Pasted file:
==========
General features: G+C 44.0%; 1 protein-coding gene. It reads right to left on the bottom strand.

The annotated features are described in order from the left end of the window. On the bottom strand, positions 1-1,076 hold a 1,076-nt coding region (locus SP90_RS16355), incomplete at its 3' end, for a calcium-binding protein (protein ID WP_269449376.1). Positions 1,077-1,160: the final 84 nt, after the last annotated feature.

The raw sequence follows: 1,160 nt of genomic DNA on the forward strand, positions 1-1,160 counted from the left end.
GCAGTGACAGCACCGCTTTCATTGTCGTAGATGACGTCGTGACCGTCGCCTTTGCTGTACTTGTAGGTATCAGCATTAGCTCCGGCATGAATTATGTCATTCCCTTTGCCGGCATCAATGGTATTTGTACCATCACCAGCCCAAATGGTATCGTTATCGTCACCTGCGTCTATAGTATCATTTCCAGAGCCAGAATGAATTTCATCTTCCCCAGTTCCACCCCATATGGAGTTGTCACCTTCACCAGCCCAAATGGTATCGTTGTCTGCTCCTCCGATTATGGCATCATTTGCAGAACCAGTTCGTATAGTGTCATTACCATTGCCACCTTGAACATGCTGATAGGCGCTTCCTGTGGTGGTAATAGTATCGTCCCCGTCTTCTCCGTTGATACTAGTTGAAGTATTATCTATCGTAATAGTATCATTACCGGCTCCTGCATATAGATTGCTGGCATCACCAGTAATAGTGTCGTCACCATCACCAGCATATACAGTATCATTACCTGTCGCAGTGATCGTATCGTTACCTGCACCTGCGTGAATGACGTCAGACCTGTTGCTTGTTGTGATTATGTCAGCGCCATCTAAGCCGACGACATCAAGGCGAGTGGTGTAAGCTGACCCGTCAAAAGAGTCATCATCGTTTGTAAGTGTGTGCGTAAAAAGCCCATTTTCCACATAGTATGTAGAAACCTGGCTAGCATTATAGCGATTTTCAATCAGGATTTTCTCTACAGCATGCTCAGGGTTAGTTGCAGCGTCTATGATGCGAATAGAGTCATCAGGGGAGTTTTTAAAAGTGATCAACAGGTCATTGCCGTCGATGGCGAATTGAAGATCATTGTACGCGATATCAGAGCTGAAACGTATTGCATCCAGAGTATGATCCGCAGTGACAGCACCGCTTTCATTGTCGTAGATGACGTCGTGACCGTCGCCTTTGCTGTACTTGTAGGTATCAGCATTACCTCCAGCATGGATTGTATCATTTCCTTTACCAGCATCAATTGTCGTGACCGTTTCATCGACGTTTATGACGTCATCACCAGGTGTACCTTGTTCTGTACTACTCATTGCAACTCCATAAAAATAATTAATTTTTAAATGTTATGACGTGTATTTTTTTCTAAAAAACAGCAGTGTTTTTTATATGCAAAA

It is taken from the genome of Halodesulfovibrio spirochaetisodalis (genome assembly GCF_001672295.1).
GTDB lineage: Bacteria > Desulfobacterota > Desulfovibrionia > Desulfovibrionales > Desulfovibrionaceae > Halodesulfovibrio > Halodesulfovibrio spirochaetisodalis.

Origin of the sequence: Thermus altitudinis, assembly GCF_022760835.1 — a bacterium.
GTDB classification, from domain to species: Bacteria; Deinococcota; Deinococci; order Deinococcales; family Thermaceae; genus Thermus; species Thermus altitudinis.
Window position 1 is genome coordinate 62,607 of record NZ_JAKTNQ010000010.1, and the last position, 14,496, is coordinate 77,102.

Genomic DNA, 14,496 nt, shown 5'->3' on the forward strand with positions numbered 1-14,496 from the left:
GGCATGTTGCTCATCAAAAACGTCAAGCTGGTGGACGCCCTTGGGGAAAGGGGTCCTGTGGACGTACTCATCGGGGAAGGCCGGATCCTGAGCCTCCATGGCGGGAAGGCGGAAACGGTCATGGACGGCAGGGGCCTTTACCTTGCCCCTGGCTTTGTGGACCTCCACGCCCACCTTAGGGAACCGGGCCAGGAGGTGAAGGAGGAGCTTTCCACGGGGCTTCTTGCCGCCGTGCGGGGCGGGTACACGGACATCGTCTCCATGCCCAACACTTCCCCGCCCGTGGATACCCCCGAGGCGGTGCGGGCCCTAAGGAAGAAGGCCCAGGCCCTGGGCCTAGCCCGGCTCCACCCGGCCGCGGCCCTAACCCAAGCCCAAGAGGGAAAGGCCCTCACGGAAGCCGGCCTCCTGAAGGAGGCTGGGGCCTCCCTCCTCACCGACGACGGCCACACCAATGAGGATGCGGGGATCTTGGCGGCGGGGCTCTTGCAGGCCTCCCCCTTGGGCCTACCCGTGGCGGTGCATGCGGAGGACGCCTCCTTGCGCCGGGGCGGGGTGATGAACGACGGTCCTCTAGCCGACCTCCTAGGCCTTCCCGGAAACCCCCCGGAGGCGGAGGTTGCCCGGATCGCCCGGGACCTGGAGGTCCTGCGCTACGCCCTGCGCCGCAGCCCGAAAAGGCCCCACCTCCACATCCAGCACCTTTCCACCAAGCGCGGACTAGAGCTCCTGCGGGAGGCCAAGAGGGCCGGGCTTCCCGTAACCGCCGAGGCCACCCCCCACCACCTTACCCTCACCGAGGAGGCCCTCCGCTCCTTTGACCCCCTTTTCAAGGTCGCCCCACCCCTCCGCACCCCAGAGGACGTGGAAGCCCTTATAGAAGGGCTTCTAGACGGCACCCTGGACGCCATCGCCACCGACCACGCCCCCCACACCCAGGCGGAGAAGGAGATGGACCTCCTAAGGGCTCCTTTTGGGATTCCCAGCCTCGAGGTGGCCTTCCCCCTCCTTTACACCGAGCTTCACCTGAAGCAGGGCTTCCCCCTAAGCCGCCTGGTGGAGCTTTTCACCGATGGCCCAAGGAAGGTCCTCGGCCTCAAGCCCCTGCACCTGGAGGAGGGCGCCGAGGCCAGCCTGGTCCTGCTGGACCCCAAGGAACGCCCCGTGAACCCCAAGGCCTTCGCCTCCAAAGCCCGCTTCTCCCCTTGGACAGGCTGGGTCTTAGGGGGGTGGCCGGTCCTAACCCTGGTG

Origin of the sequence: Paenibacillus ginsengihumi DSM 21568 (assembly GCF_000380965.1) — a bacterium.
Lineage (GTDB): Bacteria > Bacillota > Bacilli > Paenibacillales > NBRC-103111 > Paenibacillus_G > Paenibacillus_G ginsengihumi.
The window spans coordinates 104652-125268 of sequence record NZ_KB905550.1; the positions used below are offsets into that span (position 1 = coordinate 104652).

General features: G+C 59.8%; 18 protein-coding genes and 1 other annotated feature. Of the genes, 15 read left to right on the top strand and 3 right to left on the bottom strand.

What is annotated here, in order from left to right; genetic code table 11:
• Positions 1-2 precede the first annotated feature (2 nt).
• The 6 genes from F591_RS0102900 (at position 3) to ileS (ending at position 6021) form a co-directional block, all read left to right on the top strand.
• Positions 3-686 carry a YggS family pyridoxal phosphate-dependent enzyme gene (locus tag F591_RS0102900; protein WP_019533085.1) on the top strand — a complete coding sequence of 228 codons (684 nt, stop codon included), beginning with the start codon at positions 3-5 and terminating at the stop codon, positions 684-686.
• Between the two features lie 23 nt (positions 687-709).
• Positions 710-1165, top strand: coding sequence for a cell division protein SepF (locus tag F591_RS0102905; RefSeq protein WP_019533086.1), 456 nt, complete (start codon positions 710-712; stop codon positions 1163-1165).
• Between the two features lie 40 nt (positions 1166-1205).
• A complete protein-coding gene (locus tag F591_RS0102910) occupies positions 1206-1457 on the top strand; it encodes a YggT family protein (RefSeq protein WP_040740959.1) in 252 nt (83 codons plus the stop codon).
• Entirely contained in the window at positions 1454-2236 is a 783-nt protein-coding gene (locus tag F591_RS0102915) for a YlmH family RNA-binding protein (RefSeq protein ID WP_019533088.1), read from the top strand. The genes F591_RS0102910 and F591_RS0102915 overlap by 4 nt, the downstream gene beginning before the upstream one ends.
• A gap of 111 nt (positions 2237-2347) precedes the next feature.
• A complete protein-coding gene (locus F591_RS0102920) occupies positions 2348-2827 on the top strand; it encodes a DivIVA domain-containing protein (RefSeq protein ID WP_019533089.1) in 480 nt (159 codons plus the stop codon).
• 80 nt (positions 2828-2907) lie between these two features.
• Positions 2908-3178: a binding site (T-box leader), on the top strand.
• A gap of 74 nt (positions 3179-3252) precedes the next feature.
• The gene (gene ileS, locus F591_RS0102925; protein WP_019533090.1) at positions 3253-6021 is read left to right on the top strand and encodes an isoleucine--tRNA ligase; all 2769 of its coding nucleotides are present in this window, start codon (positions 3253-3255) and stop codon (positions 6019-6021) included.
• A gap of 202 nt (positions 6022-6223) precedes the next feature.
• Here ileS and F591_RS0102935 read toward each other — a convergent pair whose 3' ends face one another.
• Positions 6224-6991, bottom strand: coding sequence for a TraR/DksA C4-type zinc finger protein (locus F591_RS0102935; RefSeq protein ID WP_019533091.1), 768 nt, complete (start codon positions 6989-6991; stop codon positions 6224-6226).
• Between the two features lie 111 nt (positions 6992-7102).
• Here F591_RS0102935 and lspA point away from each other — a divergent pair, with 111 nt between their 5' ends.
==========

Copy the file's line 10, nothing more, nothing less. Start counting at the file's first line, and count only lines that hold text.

Genomic DNA, 14,496 nt, shown 5'->3' on the forward strand with positions numbered 1-14,496 from the left: